Tippecanoe Middle School welcomes Voress, Watercutter


TIPP CITY — Diane Voress describes herself as someone who loves to learn and see others learn, as well.

“I’ve always had a love for education from a very young age, and I’ve always wanted to serve others. I think you’re born with that passion. You either have it, or you don’t,” Voress said. “Education is the way for people to do both of those things — to continue learning, and to see others learn. I never dreamed of pursuing anything other than education.”

Voress, who was hired as principal of Tippecanoe Middle School in July, is coming to the district from Sidney Middle School, where she served as principal for nine years. Prior to that, she had served as assistant principal for Sidney Middle School from 2011 to 2012, a computer tech teacher at Sidney High School from 1998 to 2011, and the district technology coordinator for New Bremen Local Schools from 1994 to 1998. She received her principal licensure from the University of Dayton in 2010 and earned her B.S. in business education from the Ohio State University and her M.S. in educational leadership from the University of Dayton.

For Voress, who is from the Tipp City area, she was drawn to Tipp City Schools because of its reputation for excellence in education.

“It is a wonderful community that is growing but holds on to their small-town feel, and it’s just very enticing to work with a district that has such an amazing reputation,” Voress said.

With 28 years of experience in the education field, Voress said that she has a very diverse background and experience with both parents and students, which she thinks could help bring some new ideas and carry that excellence in Tipp City Schools to the next step.

“To work with an already outstanding staff and community — I just want to keep helping students build wonderful, positive futures for themselves,” Voress said.

Voress is most looking forward to getting involved with the students as they return to the halls of TMS, and get students involved in activities and helping them find something they excel at. She added that she has an open-door policy for both parents and students.

“Thank you for giving me the opportunity to be your principal. We want to hear from parents, the community and our students on how we can be the best that we can be,” Voress said. “It takes all of us to make Tipp City Schools excellent.”

Jason Watercutter, who was also hired in July as TMS assistant principal, said that he’s been a little nervous the past few weeks while anticipating the new school year, but that will settle once students are back in the classroom.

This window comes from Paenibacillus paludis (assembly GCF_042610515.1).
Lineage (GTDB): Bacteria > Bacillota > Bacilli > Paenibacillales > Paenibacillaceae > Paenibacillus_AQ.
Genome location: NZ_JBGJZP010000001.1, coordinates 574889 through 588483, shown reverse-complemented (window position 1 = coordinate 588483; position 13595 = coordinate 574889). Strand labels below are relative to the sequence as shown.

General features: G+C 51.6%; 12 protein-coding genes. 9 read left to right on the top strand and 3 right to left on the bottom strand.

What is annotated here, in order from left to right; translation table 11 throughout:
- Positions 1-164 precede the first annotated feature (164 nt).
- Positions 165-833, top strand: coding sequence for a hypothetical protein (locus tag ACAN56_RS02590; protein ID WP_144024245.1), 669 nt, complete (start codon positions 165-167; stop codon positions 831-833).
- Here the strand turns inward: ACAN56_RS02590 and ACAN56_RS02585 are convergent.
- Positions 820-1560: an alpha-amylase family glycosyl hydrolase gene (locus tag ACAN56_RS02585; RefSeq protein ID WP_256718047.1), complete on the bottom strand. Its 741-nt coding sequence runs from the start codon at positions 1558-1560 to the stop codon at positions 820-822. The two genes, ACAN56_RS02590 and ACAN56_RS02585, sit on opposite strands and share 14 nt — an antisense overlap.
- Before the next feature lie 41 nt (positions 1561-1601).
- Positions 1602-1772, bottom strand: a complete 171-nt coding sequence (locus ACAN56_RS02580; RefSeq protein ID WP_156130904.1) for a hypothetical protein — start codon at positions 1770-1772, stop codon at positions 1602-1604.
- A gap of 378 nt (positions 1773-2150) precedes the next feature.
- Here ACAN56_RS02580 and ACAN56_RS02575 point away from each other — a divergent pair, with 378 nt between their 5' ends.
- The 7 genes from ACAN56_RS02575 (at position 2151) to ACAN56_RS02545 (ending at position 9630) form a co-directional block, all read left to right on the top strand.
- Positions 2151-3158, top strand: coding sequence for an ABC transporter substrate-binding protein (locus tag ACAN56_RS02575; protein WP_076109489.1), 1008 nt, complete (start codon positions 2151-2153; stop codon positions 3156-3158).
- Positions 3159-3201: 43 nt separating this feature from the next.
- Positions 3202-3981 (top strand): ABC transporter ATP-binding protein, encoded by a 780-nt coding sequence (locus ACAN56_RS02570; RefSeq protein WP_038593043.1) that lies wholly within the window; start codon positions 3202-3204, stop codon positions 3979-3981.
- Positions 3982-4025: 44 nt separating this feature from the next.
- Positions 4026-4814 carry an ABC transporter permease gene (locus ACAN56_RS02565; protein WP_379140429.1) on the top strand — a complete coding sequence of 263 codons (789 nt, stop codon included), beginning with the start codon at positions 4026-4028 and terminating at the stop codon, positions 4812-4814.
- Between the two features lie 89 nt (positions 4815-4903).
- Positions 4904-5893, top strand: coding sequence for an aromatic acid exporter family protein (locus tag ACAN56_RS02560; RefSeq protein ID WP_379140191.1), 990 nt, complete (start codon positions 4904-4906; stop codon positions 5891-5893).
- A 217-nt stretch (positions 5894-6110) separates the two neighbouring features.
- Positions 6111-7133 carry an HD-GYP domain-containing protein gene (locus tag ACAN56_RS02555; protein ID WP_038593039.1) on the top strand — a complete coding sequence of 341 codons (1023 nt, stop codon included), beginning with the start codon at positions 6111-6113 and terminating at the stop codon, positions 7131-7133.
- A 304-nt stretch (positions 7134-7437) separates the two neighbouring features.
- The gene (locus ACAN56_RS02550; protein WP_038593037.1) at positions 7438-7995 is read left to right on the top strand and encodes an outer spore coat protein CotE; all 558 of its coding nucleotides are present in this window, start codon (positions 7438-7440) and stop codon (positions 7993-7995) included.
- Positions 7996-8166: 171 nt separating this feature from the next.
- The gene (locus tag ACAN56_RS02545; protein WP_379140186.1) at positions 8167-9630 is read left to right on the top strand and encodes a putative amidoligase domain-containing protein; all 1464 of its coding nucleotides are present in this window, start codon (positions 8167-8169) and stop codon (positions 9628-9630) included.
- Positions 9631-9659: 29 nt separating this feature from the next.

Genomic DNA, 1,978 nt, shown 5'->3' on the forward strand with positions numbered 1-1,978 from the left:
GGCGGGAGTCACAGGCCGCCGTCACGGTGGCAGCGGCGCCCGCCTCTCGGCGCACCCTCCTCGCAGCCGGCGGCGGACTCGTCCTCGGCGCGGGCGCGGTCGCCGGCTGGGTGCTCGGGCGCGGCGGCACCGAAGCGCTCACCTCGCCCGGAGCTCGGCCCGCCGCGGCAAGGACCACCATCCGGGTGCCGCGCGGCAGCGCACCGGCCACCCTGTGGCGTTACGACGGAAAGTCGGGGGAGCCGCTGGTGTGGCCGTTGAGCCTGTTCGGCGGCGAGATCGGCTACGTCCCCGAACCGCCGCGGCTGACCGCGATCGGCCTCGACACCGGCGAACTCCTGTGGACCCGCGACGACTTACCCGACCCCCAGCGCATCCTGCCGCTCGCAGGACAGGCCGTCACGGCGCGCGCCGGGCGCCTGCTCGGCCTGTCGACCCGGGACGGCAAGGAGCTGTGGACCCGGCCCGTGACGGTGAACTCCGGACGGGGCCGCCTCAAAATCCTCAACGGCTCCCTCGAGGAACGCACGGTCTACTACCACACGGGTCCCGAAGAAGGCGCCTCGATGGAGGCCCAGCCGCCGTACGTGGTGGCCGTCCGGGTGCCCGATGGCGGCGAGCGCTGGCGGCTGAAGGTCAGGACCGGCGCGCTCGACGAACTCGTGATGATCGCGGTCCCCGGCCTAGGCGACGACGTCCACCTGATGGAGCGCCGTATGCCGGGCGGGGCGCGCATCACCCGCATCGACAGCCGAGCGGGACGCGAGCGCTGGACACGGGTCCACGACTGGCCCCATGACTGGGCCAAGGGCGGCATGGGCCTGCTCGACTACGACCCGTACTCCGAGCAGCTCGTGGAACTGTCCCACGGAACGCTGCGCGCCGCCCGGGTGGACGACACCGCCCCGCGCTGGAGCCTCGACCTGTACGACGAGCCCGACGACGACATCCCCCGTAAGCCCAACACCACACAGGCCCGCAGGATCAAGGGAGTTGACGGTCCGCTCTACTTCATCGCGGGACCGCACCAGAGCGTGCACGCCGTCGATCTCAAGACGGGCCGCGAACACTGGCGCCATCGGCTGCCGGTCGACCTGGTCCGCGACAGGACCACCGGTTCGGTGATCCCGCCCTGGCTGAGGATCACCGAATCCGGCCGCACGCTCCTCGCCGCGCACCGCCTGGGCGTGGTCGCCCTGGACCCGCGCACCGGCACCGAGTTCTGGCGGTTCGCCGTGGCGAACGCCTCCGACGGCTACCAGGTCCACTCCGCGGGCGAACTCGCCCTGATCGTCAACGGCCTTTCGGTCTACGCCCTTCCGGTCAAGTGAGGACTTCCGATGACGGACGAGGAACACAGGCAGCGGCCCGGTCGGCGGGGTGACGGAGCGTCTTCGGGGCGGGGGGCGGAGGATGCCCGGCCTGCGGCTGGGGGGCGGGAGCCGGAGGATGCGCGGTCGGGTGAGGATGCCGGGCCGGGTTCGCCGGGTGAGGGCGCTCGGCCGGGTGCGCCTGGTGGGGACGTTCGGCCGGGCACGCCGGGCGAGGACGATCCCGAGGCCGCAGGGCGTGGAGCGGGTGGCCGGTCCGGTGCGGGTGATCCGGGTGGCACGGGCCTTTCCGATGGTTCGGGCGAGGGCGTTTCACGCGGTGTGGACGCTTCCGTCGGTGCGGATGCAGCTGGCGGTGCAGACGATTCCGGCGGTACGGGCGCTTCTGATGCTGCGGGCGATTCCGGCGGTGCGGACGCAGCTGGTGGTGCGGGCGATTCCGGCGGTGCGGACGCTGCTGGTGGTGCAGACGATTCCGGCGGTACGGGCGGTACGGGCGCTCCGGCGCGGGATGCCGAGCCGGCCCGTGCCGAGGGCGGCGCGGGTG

“To get going, to learn the community, the staff, the students, how they operate, how they work together, the positives, just kind of growing with them and being that positive support for Tipp City, that’s what I’m most looking forward to,” Watercutter said.

Watercutter, who grew up in the Tipp City area, returns to it after working as a teacher and coach at Northridge Local Schools for the last seven years. Prior to this, he was a teacher at Incarnation Catholic School from 2013 to 2014 and a substitute teacher through Dark County ESC from 2012 to 2013. He received his B.S. in education from Wright State University, his M.S. in education from the University of Dayton and his principal licensure from Indiana Wesleyan University.

Watercutter said he has always wanted to make a difference, especially in the lives of children, and has wanted to be a positive influence.

“Some of them need that extra role model, that extra difference maker, in making their lives all the better. I think that’s really what it was, being that person that could push them a little bit further academically, or in whatever extracurriculars they choose,” Watercutter said. “I want to help them succeed in all aspects of their lives.”

In addition to his role as assistant principal, Watercutter is also the athletic director for TMS. He said that holding both positions will allow him to see the community in the education and athletic aspect and learn and connect to the community better that way.

“We’re in this together, and we’re here to work with them, work with their students and to do all this together,” Watercutter said.

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